Understanding Version Control Systems

Learn how to use the version control system Git to manage our code.

What is a version control system?

A version control system (VCS) is used to manage changes in documents, computer programs, or other collections of files. They’re used by programmers to manage different revisions of their code. It’s possible to restore earlier reversions if needed. This makes it safer to edit files, because we’ll always have a way for us to restore what we had if we decide that the changes we made need to be reset.

A VCS is also used so that developers can work together on the same project and, in a safe manner, work in the same source code files. Version control systems also keep track of who changed what in a document, and when the change was made. Files that are version controlled are stored in what is called a repository. When changes are made to a file, the user of the VCS can commit these changes to the repository, and by extension of that, create a reversion point. It’s at these points where the version control system takes a snapshot of all the changes made.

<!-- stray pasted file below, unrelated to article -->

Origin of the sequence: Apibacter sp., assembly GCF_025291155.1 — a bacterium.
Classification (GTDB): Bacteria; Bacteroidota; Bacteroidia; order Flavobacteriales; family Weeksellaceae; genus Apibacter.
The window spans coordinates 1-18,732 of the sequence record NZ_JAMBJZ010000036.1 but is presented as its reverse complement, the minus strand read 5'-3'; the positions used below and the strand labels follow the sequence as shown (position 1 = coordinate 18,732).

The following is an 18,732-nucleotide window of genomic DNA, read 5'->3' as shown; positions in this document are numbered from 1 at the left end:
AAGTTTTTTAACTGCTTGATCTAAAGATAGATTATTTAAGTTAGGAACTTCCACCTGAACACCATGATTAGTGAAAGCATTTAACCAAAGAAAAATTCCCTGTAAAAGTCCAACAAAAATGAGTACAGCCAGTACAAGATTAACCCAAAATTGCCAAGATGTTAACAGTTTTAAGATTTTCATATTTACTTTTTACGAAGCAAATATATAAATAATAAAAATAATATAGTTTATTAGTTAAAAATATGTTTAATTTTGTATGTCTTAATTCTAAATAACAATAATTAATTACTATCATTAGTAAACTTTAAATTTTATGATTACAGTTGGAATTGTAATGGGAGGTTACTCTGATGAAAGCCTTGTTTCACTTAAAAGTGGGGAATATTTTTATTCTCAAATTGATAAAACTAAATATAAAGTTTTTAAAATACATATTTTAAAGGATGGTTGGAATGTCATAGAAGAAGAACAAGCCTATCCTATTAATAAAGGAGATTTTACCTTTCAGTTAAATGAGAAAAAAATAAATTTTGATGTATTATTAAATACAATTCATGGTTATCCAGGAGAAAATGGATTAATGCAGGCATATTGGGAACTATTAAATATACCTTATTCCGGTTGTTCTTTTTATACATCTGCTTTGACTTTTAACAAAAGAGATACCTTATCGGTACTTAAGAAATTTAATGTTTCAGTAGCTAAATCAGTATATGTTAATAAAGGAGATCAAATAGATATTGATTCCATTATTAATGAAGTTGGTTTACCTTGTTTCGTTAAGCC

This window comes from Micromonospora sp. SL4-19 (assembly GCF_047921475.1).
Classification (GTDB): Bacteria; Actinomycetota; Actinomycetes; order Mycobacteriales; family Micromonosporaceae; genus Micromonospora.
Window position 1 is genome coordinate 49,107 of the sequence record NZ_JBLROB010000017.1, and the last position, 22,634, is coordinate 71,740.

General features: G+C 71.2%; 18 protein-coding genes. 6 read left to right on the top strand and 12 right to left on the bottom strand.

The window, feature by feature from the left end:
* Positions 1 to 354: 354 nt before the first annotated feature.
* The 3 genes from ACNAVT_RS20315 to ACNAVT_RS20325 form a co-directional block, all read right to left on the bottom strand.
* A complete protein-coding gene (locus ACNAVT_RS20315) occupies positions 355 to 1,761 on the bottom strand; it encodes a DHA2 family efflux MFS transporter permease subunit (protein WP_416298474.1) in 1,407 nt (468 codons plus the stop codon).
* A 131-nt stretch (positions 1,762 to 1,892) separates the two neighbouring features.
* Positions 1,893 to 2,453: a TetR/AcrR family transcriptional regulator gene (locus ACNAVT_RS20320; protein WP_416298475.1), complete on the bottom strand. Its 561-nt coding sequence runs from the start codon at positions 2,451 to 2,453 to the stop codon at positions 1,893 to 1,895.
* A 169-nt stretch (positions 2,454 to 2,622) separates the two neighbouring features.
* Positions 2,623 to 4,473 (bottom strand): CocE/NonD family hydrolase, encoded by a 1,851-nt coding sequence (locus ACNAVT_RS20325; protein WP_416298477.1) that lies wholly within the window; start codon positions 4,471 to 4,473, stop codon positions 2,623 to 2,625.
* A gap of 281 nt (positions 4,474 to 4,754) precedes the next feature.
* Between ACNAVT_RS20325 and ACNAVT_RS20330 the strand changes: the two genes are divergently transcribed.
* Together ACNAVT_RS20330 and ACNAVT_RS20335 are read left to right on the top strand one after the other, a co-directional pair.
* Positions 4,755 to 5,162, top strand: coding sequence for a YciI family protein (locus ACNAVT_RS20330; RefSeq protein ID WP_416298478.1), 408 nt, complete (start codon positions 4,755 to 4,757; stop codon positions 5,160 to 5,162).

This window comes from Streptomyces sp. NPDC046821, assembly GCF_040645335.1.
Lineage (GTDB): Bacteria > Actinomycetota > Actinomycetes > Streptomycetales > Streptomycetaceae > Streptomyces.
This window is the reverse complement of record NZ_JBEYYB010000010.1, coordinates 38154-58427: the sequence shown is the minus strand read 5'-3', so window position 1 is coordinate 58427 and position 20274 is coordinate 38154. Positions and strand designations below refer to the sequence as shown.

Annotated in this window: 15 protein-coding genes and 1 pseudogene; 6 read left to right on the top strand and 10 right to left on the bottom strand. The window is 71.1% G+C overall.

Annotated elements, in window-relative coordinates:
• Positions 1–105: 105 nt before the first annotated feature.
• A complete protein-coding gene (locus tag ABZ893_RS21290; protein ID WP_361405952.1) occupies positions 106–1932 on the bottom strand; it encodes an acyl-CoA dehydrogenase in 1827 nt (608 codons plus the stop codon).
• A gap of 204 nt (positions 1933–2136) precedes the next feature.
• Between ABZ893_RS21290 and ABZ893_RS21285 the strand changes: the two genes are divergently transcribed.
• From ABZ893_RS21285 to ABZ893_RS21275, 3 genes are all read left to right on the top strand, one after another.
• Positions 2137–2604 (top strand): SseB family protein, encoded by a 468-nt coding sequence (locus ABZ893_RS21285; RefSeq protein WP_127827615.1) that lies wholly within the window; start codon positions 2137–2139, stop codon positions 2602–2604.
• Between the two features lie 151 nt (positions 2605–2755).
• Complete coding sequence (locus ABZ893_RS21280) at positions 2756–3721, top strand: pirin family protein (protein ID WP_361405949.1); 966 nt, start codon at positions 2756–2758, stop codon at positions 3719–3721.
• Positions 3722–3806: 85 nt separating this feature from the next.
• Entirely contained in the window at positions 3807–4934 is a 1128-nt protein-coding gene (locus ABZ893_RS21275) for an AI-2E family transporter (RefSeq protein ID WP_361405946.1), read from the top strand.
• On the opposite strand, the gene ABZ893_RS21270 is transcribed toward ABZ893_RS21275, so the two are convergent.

To illustrate how this works, we can use one of the most popular version control systems available, known as Git. Git was created by Linus Torvalds, the creator of Linux, in 2005. It was initially created to be used by the programmers who were working on the Linux kernel code, but soon gained popularity outside of the Linux project. Today, it’s by far the most popular version control system.

How Git works

Let’s start by writing some code. Let’s say we have this code in a file called calc.code:

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